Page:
Just mentioning Australia when selling meat in China is enough to attract the lofty prices which have opened ultra-premium markets to livestock farmers.
Former trade minister Andrew Robb believes Australian producers have the chance to capitalise on the unprecedented emergence of China's thirst for high-quality sheep meat and beef.
"Selling to these markets we need to reach the top one per cent," Mr Robb told the government commodity forecaster's conference in Canberra on Wednesday.
According to the Australian Bureau of Agricultural and Resource Economics, in 2017/18 Australian beef exports to China are forecast to increase by around 17 per cent to 122,000 tonnes.
While competition from other beef producers like Brazil is expected to increase, Australian beef exports to China are projected to grow strongly at five per cent each year to 2022/23 to 158,000 tonnes.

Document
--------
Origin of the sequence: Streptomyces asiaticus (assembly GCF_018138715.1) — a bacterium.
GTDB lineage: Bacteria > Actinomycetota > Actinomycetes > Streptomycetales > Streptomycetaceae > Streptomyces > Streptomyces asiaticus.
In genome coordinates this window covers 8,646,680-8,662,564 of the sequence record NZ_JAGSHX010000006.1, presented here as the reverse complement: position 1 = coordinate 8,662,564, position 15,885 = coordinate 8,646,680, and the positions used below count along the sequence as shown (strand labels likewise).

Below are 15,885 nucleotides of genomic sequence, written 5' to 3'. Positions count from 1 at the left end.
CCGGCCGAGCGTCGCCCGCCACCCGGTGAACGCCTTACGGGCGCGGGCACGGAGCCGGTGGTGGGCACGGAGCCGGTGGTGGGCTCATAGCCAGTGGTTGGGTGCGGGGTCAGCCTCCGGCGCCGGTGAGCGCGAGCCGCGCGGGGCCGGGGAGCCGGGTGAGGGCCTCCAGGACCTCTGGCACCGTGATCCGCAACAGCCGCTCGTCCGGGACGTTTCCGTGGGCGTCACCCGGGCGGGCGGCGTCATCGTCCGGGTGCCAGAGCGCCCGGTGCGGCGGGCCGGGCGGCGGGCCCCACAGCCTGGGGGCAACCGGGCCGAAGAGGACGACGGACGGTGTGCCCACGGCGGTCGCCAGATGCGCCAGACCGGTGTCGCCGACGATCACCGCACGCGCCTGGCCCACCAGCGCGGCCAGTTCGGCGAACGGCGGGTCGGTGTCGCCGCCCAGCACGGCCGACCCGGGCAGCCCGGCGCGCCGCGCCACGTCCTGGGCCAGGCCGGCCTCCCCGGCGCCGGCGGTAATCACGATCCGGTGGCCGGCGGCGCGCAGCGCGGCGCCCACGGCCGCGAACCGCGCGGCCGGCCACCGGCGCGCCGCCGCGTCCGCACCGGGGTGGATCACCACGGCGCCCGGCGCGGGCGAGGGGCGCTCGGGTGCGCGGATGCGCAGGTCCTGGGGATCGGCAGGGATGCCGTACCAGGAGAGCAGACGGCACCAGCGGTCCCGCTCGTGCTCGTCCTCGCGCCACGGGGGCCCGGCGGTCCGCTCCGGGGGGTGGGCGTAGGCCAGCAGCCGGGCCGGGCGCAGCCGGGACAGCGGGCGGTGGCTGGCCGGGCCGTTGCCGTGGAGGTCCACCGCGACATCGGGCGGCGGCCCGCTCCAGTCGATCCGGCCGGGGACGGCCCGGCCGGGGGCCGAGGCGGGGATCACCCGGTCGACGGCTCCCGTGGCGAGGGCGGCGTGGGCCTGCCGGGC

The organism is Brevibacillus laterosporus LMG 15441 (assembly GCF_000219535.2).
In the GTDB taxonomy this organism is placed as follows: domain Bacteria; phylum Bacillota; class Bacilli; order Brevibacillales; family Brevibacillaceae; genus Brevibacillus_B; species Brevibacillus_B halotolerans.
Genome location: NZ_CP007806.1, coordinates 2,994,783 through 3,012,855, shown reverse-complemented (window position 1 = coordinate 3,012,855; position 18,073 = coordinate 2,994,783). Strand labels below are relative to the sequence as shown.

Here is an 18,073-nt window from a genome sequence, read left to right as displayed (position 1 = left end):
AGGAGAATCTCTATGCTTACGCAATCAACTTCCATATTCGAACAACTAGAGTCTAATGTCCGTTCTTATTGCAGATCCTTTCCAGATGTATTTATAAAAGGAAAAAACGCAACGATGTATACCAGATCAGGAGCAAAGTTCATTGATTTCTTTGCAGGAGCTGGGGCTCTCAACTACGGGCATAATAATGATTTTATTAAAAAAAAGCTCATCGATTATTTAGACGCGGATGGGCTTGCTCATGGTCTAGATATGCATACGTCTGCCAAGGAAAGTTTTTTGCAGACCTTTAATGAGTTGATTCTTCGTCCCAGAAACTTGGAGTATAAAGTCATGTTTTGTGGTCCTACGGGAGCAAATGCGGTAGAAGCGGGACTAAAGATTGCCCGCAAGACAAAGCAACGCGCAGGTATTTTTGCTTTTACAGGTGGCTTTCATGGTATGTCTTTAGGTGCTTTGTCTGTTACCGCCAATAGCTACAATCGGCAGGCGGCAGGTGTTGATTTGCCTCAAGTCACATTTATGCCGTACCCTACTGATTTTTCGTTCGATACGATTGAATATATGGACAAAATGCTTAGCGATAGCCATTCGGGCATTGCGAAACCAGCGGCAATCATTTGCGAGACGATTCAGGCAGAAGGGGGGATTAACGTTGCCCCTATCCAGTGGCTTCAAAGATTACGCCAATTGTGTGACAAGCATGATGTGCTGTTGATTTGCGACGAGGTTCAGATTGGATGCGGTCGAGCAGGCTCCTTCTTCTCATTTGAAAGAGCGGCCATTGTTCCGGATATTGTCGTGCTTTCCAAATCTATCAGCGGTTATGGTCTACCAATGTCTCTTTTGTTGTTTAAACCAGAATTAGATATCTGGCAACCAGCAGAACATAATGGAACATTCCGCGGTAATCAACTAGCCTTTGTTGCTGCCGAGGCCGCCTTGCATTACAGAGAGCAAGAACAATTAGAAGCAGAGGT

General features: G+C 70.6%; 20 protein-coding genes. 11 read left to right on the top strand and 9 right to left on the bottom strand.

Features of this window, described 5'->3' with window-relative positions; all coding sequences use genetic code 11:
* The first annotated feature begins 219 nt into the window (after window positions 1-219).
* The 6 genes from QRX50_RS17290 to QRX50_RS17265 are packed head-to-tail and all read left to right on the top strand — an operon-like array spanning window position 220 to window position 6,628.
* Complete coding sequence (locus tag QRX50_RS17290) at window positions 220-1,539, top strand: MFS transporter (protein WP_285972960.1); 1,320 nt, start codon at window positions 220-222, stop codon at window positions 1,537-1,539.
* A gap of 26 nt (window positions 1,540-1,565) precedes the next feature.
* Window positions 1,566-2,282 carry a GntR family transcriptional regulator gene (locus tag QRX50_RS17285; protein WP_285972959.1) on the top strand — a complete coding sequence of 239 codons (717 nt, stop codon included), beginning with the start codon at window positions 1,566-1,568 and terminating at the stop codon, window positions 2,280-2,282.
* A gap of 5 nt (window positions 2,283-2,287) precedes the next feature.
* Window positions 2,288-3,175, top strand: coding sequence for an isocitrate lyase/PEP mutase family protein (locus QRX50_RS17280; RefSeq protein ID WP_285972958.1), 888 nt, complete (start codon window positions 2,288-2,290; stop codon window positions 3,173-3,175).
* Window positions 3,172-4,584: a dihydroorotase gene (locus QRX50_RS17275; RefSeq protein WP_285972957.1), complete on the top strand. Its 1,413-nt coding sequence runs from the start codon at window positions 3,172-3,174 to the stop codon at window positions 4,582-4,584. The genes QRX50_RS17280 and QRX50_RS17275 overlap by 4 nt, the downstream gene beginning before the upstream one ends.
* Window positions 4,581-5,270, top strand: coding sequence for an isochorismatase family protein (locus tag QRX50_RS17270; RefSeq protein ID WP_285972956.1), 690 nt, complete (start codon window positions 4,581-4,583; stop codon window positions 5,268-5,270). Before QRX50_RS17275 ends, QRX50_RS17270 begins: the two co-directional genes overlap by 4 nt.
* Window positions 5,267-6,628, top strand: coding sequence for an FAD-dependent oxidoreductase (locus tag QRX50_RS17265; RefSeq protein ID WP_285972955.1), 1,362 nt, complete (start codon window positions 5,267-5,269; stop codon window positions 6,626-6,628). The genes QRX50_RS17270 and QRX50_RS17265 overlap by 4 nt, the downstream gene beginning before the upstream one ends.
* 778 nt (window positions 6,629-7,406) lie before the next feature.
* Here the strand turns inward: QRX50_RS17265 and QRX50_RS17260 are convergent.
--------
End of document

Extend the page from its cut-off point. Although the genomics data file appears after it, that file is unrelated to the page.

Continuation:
Mr Robb, who is on the board of Australian cattle giant S Kidman and Co, says the word "Australian" is a strong brand in China.
"That's why you're going to Shanghai and paying $360 for a beautiful Australian steak," he said.
"Australia has got the advantage. We're seen as clean, green and healthy."
Mr Robb believes technology is the next frontier to build on existing trust.
He used the example of Chinese consumers being able to use an app to select a cut of meat and see a video of the Australian farm it was produced on.
The emerging Chinese middle class is increasingly concerned with where food is sourced and a guarantee it is healthy, Mr Robb said.
"Watch the health space - it's going to explode up there," Mr Robb said.
Reflecting on Australia being China's seventh largest trading partner, Mr Robb couldn't resist a cheeky dig at US President Donald Trump's increasing move towards protectionism.
"Our (trade) surplus is about $70 billion over what we import from China, so Trump, eat your heart out," he said.